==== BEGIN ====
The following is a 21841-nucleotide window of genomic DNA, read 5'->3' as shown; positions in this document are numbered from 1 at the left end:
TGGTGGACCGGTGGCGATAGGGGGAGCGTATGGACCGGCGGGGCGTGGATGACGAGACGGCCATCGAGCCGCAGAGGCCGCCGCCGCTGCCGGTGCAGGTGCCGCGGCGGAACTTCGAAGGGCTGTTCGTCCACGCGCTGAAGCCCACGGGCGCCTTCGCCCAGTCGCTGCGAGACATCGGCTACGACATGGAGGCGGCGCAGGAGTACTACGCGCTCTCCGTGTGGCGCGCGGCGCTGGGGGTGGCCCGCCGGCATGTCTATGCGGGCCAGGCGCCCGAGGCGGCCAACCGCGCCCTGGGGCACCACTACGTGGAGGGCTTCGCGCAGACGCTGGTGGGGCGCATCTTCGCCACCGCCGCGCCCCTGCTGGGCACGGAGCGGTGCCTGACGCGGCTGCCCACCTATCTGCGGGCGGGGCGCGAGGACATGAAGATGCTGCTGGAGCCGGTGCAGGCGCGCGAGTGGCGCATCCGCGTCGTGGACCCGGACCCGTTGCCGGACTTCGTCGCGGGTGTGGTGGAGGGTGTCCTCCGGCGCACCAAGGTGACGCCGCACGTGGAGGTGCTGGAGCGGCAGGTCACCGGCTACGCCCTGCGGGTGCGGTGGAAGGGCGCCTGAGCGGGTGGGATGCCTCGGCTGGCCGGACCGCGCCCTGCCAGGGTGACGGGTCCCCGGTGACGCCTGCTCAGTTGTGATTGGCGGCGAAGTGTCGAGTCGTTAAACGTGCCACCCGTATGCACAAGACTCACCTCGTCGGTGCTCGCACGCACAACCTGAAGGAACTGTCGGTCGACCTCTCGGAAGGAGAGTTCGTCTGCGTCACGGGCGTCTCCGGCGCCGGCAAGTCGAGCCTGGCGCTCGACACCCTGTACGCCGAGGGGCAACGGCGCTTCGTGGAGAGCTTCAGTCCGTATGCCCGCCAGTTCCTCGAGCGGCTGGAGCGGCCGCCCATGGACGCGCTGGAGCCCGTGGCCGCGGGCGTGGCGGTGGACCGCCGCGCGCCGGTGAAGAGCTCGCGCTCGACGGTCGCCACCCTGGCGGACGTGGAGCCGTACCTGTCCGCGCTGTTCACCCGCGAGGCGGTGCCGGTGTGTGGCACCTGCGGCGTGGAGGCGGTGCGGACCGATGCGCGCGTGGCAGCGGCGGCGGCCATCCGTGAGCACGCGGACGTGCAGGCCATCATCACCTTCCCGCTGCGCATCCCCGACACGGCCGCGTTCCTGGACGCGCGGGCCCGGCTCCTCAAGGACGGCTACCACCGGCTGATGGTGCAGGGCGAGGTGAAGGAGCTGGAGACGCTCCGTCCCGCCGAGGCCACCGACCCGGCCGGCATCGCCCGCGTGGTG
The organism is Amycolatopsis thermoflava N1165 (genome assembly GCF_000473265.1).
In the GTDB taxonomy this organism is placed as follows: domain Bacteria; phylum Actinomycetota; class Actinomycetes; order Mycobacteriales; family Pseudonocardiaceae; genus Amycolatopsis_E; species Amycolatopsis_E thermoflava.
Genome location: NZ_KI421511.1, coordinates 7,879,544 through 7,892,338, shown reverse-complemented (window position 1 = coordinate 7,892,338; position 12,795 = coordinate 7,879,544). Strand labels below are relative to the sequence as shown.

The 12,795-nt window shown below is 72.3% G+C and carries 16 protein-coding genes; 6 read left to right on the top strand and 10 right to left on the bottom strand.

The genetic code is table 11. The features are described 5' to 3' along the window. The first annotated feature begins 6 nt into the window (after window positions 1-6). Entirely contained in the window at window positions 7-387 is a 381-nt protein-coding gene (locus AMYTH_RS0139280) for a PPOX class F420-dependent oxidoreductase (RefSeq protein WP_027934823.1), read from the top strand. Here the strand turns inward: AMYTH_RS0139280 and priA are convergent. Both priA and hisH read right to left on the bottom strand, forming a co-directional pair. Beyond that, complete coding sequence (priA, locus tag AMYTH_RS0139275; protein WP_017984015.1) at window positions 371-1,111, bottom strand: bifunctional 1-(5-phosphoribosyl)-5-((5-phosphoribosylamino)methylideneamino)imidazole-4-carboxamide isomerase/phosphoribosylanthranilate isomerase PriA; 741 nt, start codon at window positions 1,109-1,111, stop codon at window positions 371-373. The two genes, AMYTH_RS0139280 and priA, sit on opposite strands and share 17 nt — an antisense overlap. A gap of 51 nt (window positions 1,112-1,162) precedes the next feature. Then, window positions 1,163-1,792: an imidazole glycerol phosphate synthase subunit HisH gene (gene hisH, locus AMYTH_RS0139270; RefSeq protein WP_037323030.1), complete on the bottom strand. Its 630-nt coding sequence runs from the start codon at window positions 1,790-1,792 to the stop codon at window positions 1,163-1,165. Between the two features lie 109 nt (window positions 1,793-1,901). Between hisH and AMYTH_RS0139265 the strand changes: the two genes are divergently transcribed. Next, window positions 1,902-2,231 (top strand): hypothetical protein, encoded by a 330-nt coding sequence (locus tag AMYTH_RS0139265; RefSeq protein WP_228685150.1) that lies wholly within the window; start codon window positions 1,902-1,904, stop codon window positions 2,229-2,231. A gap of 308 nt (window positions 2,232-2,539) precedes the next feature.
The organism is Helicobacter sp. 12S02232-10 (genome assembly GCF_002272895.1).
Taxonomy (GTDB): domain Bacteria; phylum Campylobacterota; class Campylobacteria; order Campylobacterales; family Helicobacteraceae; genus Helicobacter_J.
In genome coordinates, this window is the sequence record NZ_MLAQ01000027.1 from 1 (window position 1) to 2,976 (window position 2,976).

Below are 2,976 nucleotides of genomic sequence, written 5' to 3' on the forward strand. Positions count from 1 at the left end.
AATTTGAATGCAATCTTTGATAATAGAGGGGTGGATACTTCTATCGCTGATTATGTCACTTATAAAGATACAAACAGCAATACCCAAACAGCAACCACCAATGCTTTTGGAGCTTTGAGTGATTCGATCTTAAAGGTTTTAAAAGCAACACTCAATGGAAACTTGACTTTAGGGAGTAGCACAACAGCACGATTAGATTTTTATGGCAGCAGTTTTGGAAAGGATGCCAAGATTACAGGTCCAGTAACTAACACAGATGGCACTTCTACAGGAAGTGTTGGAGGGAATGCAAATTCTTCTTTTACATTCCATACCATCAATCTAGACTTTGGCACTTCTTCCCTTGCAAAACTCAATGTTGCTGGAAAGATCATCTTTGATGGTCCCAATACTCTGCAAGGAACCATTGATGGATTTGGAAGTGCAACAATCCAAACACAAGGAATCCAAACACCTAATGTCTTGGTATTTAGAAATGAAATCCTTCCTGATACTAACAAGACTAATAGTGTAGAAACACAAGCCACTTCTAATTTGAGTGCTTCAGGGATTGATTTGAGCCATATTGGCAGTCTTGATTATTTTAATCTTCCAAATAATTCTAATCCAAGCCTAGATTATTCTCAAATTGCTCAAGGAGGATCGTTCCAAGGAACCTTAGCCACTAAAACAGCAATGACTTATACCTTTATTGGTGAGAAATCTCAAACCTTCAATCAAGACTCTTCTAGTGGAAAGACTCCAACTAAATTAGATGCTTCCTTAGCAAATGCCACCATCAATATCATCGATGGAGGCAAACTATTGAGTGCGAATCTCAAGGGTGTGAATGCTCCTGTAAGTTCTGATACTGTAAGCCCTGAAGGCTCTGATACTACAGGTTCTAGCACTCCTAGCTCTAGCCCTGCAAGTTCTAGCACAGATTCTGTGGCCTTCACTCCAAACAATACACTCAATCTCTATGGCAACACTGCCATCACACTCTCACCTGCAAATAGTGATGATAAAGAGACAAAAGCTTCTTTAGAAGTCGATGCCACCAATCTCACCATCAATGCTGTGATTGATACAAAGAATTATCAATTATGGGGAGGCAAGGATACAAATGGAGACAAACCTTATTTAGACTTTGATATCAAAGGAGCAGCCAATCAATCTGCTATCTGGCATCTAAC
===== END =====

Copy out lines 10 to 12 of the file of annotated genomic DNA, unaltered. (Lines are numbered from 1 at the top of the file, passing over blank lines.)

In genome coordinates, this window is the sequence record NZ_MLAQ01000027.1 from 1 (window position 1) to 2,976 (window position 2,976).

Below are 2,976 nucleotides of genomic sequence, written 5' to 3' on the forward strand. Positions count from 1 at the left end.
AATTTGAATGCAATCTTTGATAATAGAGGGGTGGATACTTCTATCGCTGATTATGTCACTTATAAAGATACAAACAGCAATACCCAAACAGCAACCACCAATGCTTTTGGAGCTTTGAGTGATTCGATCTTAAAGGTTTTAAAAGCAACACTCAATGGAAACTTGACTTTAGGGAGTAGCACAACAGCACGATTAGATTTTTATGGCAGCAGTTTTGGAAAGGATGCCAAGATTACAGGTCCAGTAACTAACACAGATGGCACTTCTACAGGAAGTGTTGGAGGGAATGCAAATTCTTCTTTTACATTCCATACCATCAATCTAGACTTTGGCACTTCTTCCCTTGCAAAACTCAATGTTGCTGGAAAGATCATCTTTGATGGTCCCAATACTCTGCAAGGAACCATTGATGGATTTGGAAGTGCAACAATCCAAACACAAGGAATCCAAACACCTAATGTCTTGGTATTTAGAAATGAAATCCTTCCTGATACTAACAAGACTAATAGTGTAGAAACACAAGCCACTTCTAATTTGAGTGCTTCAGGGATTGATTTGAGCCATATTGGCAGTCTTGATTATTTTAATCTTCCAAATAATTCTAATCCAAGCCTAGATTATTCTCAAATTGCTCAAGGAGGATCGTTCCAAGGAACCTTAGCCACTAAAACAGCAATGACTTATACCTTTATTGGTGAGAAATCTCAAACCTTCAATCAAGACTCTTCTAGTGGAAAGACTCCAACTAAATTAGATGCTTCCTTAGCAAATGCCACCATCAATATCATCGATGGAGGCAAACTATTGAGTGCGAATCTCAAGGGTGTGAATGCTCCTGTAAGTTCTGATACTGTAAGCCCTGAAGGCTCTGATACTACAGGTTCTAGCACTCCTAGCTCTAGCCCTGCAAGTTCTAGCACAGATTCTGTGGCCTTCACTCCAAACAATACACTCAATCTCTATGGCAACACTGCCATCACACTCTCACCTGCAAATAGTGATGATAAAGAGACAAAAGCTTCTTTAGAAGTCGATGCCACCAATCTCACCATCAATGCTGTGATTGATACAAAGAATTATCAATTATGGGGAGGCAAGGATACAAATGGAGACAAACCTTATTTAGACTTTGATATCAAAGGAGCAGCCAATCAATCTGCTATCTGGCATCTAAC